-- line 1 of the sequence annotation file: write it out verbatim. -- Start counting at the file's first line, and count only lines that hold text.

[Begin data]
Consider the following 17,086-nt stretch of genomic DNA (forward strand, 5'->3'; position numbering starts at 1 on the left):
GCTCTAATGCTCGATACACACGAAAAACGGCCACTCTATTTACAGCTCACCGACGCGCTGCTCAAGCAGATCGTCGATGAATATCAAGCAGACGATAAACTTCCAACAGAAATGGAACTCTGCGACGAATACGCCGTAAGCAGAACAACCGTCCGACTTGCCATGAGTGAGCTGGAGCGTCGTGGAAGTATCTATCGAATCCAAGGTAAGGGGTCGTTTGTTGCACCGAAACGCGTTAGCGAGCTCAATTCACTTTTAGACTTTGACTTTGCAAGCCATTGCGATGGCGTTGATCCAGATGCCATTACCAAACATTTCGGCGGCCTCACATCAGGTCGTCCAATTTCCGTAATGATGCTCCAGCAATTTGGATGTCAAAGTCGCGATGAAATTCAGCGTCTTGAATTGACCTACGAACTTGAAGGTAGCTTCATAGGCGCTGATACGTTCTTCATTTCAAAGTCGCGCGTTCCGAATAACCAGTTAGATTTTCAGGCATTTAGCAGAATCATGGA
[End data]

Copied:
Consider the following 17,086-nt stretch of genomic DNA (forward strand, 5'->3'; position numbering starts at 1 on the left):